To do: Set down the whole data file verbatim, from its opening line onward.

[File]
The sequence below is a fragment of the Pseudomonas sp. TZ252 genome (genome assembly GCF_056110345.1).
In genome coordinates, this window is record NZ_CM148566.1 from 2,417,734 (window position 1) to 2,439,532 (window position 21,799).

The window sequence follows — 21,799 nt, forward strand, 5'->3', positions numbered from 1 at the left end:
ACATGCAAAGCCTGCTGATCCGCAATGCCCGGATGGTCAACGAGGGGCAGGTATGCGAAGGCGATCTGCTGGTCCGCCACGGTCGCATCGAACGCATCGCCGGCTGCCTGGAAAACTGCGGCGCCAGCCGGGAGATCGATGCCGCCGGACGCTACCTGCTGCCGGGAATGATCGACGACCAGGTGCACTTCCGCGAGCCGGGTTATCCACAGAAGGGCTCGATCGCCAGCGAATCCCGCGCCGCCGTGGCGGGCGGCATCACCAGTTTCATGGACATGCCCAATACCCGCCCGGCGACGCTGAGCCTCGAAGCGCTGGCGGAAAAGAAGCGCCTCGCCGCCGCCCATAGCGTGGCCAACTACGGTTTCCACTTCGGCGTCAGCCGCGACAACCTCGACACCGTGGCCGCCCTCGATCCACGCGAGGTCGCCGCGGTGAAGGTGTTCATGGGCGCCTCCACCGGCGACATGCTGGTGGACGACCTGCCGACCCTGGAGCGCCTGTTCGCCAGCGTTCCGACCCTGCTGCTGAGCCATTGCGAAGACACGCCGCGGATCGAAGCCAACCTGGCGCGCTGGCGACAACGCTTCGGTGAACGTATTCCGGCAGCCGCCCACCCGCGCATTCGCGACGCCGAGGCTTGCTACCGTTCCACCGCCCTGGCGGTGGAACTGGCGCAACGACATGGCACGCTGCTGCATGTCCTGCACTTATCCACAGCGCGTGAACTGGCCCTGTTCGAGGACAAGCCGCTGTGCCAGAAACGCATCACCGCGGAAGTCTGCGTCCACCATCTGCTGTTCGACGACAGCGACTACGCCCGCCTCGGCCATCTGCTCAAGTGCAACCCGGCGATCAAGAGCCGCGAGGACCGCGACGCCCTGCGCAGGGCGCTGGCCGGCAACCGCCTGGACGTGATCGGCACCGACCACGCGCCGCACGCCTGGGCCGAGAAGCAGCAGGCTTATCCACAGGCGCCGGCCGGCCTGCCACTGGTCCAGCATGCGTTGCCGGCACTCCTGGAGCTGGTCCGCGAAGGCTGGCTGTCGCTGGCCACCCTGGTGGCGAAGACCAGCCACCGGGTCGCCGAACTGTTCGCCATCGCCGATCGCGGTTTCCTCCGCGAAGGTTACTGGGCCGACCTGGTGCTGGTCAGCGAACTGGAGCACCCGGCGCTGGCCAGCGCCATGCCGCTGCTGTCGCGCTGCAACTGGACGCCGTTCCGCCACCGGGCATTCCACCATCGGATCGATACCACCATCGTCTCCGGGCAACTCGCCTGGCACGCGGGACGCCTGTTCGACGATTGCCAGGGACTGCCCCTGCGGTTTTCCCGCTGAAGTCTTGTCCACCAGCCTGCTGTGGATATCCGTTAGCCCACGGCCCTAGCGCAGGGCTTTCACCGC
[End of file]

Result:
The sequence below is a fragment of the Pseudomonas sp. TZ252 genome (genome assembly GCF_056110345.1).
In genome coordinates, this window is record NZ_CM148566.1 from 2,417,734 (window position 1) to 2,439,532 (window position 21,799).

The window sequence follows — 21,799 nt, forward strand, 5'->3', positions numbered from 1 at the left end:
ACATGCAAAGCCTGCTGATCCGCAATGCCCGGATGGTCAACGAGGGGCAGGTATGCGAAGGCGATCTGCTGGTCCGCCACGGTCGCATCGAACGCATCGCCGGCTGCCTGGAAAACTGCGGCGCCAGCCGGGAGATCGATGCCGCCGGACGCTACCTGCTGCCGGGAATGATCGACGACCAGGTGCACTTCCGCGAGCCGGGTTATCCACAGAAGGGCTCGATCGCCAGCGAATCCCGCGCCGCCGTGGCGGGCGGCATCACCAGTTTCATGGACATGCCCAATACCCGCCCGGCGACGCTGAGCCTCGAAGCGCTGGCGGAAAAGAAGCGCCTCGCCGCCGCCCATAGCGTGGCCAACTACGGTTTCCACTTCGGCGTCAGCCGCGACAACCTCGACACCGTGGCCGCCCTCGATCCACGCGAGGTCGCCGCGGTGAAGGTGTTCATGGGCGCCTCCACCGGCGACATGCTGGTGGACGACCTGCCGACCCTGGAGCGCCTGTTCGCCAGCGTTCCGACCCTGCTGCTGAGCCATTGCGAAGACACGCCGCGGATCGAAGCCAACCTGGCGCGCTGGCGACAACGCTTCGGTGAACGTATTCCGGCAGCCGCCCACCCGCGCATTCGCGACGCCGAGGCTTGCTACCGTTCCACCGCCCTGGCGGTGGAACTGGCGCAACGACATGGCACGCTGCTGCATGTCCTGCACTTATCCACAGCGCGTGAACTGGCCCTGTTCGAGGACAAGCCGCTGTGCCAGAAACGCATCACCGCGGAAGTCTGCGTCCACCATCTGCTGTTCGACGACAGCGACTACGCCCGCCTCGGCCATCTGCTCAAGTGCAACCCGGCGATCAAGAGCCGCGAGGACCGCGACGCCCTGCGCAGGGCGCTGGCCGGCAACCGCCTGGACGTGATCGGCACCGACCACGCGCCGCACGCCTGGGCCGAGAAGCAGCAGGCTTATCCACAGGCGCCGGCCGGCCTGCCACTGGTCCAGCATGCGTTGCCGGCACTCCTGGAGCTGGTCCGCGAAGGCTGGCTGTCGCTGGCCACCCTGGTGGCGAAGACCAGCCACCGGGTCGCCGAACTGTTCGCCATCGCCGATCGCGGTTTCCTCCGCGAAGGTTACTGGGCCGACCTGGTGCTGGTCAGCGAACTGGAGCACCCGGCGCTGGCCAGCGCCATGCCGCTGCTGTCGCGCTGCAACTGGACGCCGTTCCGCCACCGGGCATTCCACCATCGGATCGATACCACCATCGTCTCCGGGCAACTCGCCTGGCACGCGGGACGCCTGTTCGACGATTGCCAGGGACTGCCCCTGCGGTTTTCCCGCTGAAGTCTTGTCCACCAGCCTGCTGTGGATATCCGTTAGCCCACGGCCCTAGCGCAGGGCTTTCACCGC